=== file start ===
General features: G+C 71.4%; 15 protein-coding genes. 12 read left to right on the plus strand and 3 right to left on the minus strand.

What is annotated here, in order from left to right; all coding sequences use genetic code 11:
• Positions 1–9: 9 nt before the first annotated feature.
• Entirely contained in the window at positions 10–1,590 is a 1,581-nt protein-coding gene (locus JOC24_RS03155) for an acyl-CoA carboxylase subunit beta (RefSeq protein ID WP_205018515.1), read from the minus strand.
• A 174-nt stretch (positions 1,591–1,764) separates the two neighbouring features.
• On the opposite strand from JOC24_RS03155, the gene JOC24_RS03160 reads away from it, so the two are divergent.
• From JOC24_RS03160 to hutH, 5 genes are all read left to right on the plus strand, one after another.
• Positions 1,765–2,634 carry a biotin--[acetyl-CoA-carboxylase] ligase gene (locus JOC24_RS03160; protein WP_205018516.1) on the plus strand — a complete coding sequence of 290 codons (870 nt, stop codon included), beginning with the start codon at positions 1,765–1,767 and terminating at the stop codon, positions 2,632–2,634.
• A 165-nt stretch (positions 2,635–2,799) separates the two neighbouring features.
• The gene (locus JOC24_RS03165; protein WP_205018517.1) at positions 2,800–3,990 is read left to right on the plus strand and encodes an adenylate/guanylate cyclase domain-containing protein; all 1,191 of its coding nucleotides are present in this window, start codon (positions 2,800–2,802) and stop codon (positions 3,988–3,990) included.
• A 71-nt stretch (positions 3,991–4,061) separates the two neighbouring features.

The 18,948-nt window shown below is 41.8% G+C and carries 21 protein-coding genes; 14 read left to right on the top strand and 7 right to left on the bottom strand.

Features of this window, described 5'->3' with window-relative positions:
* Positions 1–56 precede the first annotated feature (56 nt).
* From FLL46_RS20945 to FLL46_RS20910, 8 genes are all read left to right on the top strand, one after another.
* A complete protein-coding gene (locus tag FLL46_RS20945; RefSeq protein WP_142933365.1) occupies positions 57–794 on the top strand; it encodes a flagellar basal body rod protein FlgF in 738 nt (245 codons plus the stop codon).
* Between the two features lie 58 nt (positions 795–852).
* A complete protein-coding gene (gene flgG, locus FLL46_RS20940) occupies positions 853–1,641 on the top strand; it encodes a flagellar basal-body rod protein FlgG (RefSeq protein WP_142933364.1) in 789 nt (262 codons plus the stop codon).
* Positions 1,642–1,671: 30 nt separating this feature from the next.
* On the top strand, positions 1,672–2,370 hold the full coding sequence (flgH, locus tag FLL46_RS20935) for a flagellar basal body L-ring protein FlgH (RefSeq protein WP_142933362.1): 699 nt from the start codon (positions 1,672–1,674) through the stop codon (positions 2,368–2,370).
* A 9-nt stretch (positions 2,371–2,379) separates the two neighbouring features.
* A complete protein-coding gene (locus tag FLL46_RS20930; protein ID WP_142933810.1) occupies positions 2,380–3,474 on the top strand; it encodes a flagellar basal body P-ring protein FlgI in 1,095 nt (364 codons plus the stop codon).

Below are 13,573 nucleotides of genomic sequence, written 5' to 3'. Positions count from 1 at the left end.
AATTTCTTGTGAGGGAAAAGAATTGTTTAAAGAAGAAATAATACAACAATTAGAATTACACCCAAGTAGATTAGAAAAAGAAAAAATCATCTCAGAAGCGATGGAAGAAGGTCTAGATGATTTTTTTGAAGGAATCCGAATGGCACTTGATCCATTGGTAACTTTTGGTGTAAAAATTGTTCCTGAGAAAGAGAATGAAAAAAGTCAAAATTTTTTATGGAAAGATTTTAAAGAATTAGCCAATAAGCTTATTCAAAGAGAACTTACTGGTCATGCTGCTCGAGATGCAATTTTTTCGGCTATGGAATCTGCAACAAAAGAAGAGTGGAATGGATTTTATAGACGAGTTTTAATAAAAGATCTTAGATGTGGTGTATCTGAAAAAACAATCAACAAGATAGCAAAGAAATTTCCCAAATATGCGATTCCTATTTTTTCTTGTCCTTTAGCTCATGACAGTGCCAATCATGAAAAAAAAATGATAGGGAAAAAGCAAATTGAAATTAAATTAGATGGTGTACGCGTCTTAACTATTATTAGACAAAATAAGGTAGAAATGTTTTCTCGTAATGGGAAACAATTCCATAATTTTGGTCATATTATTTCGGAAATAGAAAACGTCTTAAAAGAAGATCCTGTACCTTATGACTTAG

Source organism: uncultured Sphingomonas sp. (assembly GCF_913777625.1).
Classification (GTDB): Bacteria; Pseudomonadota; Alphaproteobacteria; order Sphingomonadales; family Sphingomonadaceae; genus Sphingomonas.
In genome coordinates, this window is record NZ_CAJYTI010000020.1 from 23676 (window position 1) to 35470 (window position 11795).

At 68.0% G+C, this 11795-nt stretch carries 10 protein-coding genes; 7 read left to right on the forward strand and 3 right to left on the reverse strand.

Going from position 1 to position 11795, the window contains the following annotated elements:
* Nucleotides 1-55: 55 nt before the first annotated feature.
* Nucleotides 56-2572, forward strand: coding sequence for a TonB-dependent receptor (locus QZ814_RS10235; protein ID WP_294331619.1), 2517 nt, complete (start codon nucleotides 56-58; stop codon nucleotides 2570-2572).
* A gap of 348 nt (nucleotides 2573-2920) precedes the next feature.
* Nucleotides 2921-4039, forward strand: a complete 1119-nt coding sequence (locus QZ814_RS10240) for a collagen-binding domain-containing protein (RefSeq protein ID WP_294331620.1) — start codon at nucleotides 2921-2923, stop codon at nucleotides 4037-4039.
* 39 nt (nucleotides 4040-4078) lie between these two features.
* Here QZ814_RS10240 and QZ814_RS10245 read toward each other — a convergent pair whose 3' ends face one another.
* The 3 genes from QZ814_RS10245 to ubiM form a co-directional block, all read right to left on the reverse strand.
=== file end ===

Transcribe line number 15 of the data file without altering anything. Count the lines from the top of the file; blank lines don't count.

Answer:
* From FLL46_RS20945 to FLL46_RS20910, 8 genes are all read left to right on the top strand, one after another.